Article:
• Structure your life around your specific goals, and don't let that structure collapse. Anything that doesn't really support that structure is either a one off thing/something you do once in a while, or it's not necessary
  • Have reminders or timetables stuck where it's visible in your workspace. You can set reminders in your calendar app on your phone.
  • Seek mentorship or some sort of coach who would keep tabs on your and get him/her to remind you why you asked for their help. Ideally this person has top grades
  • Have a study group where you have other people hold you accountable and study together. (The idea is if you see other people working alongside with you, you feel the task is less daunting - use your cognitive biases to your advantage.)
  • Experiment until you find something that truely works for you - as we're all individuals and blanket advice doesn't always work
  • Schedule in revision time throughout the year and not just weeks before the exams.

There are plenty of YouTube videos by people who have earned top grades in their A Levels, especially if they managed to get into top universities. I consider them my first sources to check to see whether what I am doing is keeping me on track. If you want recommendations, let me know.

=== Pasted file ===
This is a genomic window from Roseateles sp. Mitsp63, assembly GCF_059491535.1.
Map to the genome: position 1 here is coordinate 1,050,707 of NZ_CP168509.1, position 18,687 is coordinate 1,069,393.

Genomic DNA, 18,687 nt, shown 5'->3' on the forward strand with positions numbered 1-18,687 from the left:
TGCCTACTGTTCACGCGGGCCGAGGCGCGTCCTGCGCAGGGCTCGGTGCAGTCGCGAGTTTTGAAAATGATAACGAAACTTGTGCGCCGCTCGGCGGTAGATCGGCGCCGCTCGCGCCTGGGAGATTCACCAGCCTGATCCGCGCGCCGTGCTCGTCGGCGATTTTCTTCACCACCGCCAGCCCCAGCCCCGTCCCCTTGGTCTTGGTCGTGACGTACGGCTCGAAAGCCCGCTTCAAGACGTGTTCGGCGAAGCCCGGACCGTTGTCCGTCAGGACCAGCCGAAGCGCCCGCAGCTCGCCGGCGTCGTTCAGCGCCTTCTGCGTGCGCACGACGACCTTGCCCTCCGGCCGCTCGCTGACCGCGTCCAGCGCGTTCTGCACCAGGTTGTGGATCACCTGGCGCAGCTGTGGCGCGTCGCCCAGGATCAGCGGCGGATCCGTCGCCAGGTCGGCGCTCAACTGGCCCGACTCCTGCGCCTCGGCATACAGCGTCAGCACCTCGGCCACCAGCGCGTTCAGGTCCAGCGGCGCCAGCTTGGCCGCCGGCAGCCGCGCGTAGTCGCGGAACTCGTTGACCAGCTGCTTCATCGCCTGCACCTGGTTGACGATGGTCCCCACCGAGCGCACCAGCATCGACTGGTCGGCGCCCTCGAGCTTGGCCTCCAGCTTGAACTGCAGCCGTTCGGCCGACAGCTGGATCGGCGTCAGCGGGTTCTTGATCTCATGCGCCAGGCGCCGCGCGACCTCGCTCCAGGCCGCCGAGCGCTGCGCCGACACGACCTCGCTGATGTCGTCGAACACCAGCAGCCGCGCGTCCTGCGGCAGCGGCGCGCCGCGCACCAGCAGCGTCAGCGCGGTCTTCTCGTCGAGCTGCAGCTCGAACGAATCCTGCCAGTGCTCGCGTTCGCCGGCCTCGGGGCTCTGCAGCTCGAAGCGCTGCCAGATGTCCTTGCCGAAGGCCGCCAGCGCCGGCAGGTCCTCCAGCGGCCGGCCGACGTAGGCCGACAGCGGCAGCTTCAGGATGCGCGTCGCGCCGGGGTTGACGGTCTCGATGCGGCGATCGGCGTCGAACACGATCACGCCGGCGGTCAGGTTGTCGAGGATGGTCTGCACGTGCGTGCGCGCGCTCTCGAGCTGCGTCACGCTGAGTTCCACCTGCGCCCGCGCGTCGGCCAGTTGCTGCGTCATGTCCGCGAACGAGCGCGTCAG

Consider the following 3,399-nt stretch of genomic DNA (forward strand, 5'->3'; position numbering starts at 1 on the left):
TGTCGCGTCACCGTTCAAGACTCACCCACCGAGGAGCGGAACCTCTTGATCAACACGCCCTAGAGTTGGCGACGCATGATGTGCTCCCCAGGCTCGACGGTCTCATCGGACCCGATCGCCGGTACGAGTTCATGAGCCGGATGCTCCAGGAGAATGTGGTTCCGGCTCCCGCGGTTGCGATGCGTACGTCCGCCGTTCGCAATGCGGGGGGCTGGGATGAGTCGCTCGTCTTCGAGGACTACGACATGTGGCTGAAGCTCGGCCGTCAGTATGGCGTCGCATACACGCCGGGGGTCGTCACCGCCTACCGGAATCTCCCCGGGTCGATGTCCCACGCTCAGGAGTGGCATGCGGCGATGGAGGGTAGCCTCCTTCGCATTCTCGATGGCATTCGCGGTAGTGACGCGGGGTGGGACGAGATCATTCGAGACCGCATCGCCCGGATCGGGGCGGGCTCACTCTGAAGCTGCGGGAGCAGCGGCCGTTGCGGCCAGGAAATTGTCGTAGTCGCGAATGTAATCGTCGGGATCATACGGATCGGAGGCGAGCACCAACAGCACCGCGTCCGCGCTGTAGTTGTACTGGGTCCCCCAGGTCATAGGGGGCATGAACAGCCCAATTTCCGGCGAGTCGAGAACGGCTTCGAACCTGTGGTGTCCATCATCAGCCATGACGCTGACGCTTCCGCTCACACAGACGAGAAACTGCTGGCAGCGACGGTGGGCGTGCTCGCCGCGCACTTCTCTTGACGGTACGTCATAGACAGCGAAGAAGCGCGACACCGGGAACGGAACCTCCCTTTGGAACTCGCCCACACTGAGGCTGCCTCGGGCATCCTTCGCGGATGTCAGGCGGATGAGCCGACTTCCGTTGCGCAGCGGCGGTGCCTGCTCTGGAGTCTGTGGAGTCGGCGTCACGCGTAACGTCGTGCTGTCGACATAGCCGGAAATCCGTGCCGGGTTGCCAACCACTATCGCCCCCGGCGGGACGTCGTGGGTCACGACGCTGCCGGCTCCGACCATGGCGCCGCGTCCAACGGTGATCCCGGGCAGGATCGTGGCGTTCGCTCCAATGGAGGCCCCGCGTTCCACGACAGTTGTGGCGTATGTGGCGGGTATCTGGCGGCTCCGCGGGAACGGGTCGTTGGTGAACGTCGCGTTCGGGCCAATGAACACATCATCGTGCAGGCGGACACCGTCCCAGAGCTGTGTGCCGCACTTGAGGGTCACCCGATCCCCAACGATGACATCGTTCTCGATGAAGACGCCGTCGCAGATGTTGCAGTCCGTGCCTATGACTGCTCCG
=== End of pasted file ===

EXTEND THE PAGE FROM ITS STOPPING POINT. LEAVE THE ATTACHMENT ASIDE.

As important as it is to do the right thing and using the right strategies (because it makes life a lot easier, and you don't have to work as hard to achieve higher targets), I think your case is just getting started more than anything (doing anything at this moment in time is better than doing nothing).
Thank you so much for replying and in so much detail. I aprreciate it.
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MindMax2000
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(Original post by Study6076)
Thank you so much for replying and in so much detail. I aprreciate it.
Forgot to also mention the following:

  • Keep your workspace/desk moderately tidy - a messy desk can demotivate anyone, but an absolutely clean desk does very little. If you have a stack of things in your to do pile, keep something like 80% of it on the floor by the table, and work on the 20% on the table. I tend to find this helpful as it keeps you focus whilst mentally keep things manageable. (It doesn't need to be 80:20, just enough to hold with one hand sort of thing)
  • Steven Covey's 7 Habits of Highly Successful People mentions the important vs urgent grid (it's worth reading the whole book for this one section alone). Highly successful people spend most of their time doing stuff that is important, but not urgent. They will attend to things that are important and urgent first though. If you are spending most of your time working on things that are neither important nor urgent, you need to reprioritise. If you are working on things that are urgent but not important, you might need to think about rescheduling and question whether you need to deal with the thing you're working on.